Although I’ve given it a good go, Pentiment is quite a difficult game to pin down. But perhaps everything we need to know is staring us right in the face. It’s title, for example, is the anglicised version of the Italian noun ‘pentimento’, which is defined as:
An underlying image in a painting, especially one that has become visible when the top layer of paint has turned transparent with age. From the verb pentìrsi, meaning to repent.
Fitting, then, for a game that chips away at the righteous veneer of Christianity in 16th Century Europe, to reveal something more sinister beneath.
It’s no secret that I’m a major Stray fanboy. Ever since it was first announced back in 2020, the idea of being able to play a game as cat blew my mind. As gorgeous screenshots were drip-fed to us in the intervening years, I couldn’t help but get caught up in all the hype. And although I may be a touch biased, by and large, Stray lived up to it. That’s not to say it isn’t without fault, though.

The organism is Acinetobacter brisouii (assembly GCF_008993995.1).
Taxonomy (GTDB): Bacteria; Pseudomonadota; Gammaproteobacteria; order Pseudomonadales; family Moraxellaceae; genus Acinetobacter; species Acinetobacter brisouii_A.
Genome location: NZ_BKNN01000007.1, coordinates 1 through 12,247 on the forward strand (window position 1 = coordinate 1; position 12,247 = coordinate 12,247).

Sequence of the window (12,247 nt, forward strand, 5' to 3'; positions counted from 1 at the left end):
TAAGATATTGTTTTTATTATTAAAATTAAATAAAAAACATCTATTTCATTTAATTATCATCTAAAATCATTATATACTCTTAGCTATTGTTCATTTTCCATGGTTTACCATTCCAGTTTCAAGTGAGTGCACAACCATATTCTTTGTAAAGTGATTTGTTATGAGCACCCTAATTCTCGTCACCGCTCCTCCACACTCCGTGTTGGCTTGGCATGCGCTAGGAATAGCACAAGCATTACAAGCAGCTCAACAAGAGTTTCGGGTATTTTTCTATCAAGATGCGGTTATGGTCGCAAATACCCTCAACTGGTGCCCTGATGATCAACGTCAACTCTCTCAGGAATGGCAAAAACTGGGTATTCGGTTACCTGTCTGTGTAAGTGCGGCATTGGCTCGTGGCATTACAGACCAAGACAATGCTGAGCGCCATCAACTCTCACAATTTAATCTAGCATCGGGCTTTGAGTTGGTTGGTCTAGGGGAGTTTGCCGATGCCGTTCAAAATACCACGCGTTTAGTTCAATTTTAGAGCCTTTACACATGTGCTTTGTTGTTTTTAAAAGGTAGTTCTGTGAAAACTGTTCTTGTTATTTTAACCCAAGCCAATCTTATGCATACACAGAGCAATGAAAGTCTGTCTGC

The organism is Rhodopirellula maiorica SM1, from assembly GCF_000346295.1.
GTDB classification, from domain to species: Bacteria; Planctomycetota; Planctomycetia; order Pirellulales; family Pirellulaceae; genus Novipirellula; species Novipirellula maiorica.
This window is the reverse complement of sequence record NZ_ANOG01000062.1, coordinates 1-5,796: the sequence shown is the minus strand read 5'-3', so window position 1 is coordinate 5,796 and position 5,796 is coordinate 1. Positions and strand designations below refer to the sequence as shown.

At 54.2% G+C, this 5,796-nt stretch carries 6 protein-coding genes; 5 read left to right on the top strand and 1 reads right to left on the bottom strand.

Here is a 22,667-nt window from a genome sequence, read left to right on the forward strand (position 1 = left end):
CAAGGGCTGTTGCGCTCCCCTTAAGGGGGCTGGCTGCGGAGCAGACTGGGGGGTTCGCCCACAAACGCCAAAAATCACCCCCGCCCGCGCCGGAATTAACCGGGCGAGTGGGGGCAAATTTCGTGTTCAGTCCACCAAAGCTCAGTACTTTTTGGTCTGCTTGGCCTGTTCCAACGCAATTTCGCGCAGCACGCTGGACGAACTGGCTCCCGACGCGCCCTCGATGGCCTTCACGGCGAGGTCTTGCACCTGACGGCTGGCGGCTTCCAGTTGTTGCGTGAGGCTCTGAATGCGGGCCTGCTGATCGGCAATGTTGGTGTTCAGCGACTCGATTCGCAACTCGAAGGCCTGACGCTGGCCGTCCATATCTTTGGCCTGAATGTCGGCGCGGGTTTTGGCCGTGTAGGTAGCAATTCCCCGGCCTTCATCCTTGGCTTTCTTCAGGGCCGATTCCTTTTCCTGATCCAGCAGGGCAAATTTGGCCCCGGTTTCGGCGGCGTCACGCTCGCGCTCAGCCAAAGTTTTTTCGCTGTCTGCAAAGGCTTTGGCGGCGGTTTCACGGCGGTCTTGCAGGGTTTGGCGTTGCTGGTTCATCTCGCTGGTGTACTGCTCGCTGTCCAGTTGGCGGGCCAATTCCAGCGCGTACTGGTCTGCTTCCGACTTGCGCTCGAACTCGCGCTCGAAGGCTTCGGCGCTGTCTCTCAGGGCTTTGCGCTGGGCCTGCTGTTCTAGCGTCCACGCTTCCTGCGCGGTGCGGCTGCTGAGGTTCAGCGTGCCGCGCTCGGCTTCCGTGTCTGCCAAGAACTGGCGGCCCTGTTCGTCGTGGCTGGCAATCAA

Let’s start with the pawsitives… playing as a cat rules, obviously. But it’s way more than just a gimmick. BlueTwelve Studio nail the sense of scale you’d feel as a little floofball running in between imposing alleyways and towering buildings. Despite not being able to jump freely (instead, an X button prompt indicates a pathway) I still found it enthralling when scrambling among the ramshackle rooftops of the Dead City in search of a hidden nook to sleep in.
Exploration then, is Stray at its best, while the light combat and occasional stealth were weak in comparison and didn’t quite fit the tone. I’d have happily taken more platforming and puzzles in their place. That being said, it’s disappointing that the Robot inhabitants of each area all have similar lines of dialogue. It feels like a missed opportunity to add further depth to the rich, mysterious world BlueTwelve created.